Accompanying the move to the New Public Management model, and the change in language away from a people focus was the language and values of the hero leaders. As a result, the language of leadership in schools became preoccupied with accountability, crisis management, control, success, and conflict resolution. Examples can be seen in business where change managers were measured against the likes of Al Dunlap, who was also known as ‘Chainsaw Al’ (‘Mean business: How I save bad companies and make good companies great', 1996), with the generic ‘Snakes in Suits’ (Babiak & Hare, 2006) metaphor describing new hard-skilled management. Famously, Al Dunlap (1996, p. 39) warned of leadership fads:

‘A favorite today is consensus management… But consensus management doesn’t work; it’s a disaster that pushes its smiling, happy practitioners to less than their best solutions for their companies. To placate everybody, consensus managers sacrifice what’s important.’

War stories are experiential statements that are often traded in groups of school leaders, and they serve an educational purpose as well as a resource identification exercise. Merriam-Webster (n.d.) noted of the term war stories:

‘But today tellers of ‘war stories’ need not have experienced a literal battlefield. Around the middle of the 19th century, ‘war story’ took on a more figurative meaning, and nowadays such accounts can encompass challenges in the workplace, on the campaign trail, in sports, in one's travels… wherever difficulties need to be overcome.’

War stories, such as those Chainsaw Al recounts, tend to promote hard-skills, conflicts and disasters and leadership ratings are often influenced by such extreme experiences. Even selection panels want to know that the applicant can make hard decisions with hard skills. But in schools that are operating successfully at authenticated high levels, the last thing they need are ‘Snakes in a Suits’ who feel that the organisation needs to reflect their idiosyncratic hard-skills view of efficient operation. High levels of softskills are notoriously difficult to quantify, and then to be valued. For example, job applicants stating that they personally greet 53 families at the school gate every day are not going to be rated highly by selection panels in comparison to another claim of turning around a failing school in a Covid saturated environment. It is important for school leaders to consider the school situation and then measure a leader’s actions against that real situation, so that softskills can be seen as appropriate, and become valued.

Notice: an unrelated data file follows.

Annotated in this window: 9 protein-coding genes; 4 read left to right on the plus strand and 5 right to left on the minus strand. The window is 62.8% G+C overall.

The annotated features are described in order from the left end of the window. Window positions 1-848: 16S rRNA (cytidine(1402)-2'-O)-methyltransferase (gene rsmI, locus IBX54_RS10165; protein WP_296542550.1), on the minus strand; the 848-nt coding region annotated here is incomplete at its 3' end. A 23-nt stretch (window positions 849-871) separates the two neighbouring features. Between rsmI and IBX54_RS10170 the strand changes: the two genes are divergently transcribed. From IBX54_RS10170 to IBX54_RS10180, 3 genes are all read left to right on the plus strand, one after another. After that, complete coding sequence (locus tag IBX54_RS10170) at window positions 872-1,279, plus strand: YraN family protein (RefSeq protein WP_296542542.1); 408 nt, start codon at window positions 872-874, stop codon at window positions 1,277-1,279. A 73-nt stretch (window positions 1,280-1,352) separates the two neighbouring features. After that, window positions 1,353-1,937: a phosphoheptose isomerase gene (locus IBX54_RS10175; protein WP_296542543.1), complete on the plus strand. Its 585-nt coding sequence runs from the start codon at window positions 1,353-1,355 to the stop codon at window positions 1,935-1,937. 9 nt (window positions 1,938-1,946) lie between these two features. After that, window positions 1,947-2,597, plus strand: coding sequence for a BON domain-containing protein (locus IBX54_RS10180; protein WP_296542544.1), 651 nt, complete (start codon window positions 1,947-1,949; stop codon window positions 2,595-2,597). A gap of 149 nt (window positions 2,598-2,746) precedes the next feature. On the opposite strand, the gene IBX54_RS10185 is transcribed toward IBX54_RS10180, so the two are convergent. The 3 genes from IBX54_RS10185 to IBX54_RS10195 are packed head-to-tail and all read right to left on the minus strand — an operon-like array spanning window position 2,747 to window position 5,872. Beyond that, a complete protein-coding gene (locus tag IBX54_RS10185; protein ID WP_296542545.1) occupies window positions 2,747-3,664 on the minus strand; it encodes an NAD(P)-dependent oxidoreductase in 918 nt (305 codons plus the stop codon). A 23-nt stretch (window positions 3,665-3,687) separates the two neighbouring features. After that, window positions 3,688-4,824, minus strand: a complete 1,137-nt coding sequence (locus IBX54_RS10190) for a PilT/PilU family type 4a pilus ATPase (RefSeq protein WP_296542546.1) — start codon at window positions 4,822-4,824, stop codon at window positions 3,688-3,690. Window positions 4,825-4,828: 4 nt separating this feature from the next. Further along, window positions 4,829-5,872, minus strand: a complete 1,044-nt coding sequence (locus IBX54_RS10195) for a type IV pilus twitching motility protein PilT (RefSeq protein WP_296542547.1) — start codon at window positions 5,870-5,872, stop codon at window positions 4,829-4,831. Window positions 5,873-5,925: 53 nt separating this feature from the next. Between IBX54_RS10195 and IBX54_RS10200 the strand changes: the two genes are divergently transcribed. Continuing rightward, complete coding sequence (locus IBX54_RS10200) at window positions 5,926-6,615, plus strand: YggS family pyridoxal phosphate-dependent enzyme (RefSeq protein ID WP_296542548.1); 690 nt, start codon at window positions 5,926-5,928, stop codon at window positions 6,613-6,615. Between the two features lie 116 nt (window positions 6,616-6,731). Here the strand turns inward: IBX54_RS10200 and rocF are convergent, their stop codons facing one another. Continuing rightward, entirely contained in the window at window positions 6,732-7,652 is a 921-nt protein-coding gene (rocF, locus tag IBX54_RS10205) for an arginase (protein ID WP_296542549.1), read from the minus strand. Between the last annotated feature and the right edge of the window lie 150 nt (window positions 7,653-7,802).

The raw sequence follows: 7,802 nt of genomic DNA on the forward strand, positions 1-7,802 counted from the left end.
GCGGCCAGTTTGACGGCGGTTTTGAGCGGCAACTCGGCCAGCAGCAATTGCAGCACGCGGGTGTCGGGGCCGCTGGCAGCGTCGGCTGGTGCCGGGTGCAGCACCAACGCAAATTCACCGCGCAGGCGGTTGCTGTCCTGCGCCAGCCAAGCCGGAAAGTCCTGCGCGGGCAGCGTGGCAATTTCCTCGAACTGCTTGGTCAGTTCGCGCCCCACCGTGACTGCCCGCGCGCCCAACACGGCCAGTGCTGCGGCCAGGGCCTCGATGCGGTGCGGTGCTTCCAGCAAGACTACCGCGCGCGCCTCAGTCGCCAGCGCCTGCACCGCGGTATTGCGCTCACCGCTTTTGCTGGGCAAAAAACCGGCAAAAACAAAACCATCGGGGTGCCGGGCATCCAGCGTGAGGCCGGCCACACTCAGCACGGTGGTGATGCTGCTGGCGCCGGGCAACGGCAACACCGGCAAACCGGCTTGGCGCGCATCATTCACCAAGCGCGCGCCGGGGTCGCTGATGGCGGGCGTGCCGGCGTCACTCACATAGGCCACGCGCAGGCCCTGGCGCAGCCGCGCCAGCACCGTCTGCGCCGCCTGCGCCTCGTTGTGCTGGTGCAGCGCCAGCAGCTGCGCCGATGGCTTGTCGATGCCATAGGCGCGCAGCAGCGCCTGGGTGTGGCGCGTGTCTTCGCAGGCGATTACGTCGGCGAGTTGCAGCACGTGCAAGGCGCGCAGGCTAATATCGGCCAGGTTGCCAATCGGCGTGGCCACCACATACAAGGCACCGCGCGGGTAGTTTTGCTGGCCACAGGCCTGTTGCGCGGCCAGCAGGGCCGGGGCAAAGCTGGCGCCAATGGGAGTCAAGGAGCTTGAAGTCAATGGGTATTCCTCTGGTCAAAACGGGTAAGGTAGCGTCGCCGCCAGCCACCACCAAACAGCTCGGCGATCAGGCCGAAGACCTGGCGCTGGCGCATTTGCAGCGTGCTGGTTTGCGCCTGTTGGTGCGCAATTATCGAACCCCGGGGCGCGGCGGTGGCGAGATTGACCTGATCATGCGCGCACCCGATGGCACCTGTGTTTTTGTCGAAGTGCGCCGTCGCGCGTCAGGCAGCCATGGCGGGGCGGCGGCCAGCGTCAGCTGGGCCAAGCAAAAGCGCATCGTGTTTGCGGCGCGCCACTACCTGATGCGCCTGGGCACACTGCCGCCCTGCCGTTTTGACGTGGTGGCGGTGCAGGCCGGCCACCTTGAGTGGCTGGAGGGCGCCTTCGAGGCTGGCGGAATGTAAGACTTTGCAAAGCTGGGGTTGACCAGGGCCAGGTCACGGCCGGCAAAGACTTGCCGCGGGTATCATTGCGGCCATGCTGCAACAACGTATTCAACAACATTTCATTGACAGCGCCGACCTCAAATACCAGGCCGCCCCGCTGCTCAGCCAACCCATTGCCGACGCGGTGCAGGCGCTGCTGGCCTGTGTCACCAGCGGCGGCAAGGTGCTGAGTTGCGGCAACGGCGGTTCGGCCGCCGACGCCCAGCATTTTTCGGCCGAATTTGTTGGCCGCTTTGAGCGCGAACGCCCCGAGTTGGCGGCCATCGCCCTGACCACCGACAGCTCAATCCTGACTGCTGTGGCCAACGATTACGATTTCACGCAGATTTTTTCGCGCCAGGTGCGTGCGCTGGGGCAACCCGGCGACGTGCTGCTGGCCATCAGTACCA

Getting Better Results by Valuing Softskills
Kate Morgan (2022) recently reported for the BBC Worklife program that ‘In order to do your job effectively, you need hard skills: the technical know-how and subject-specific knowledge to fulfil your responsibilities. But in a forever-changed world of work, lesser-touted ‘soft skills’ may be just as important – if not even more crucial.’ With the increasing importance of developing work-based teams in organisations Morgan claimed that modern employers are now taking these softskills into account when establishing work teams.

What are softskills?
Softskills is a term that is used to describe the personal and inter-personal skills that are contrasted with the more identifiable ‘hardskills’. The term is ill-defined, but it is now being seen as an essential quality. A search of the literature demonstrates the scope of understanding of what can be described as a softskill. Phillips, Phillips and Ray (2020, p. 8) noted that:

  • Hardskills are technical, profession specific, or job related (the ‘what’);
  • Softskills are transferable, personal, and interpersonal related (the ‘how’).

Alison Doyle (2021) claimed that ‘Hard skills’ are teachable abilities or skill sets that are easy to quantify. Typically, you'll learn hard skills in the classroom, through books or other training materials, or on the job. And, soft skills, on the other hand, are subjective skills that are much harder to quantify.’ Also known as ‘people skills’ or ‘interpersonal skills,’ soft skills relate to the way you relate to and interact with other people. This dichotomy basically divides on the interpersonal, often intuitively personal characteristics that are placed against the formal, structural, professional aspects of leaders’ roles, and some skills are both hard and soft, depending on how they are done.

For example, a ‘hardskill’ may be to improve workers’ job motivation. The hard skill would be to negotiate rewards measured against productivity, and the soft skill would be to negotiate some empathetic reward that solves a worker’s family problem – “Yes you can attend your daughter’s school assembly!”.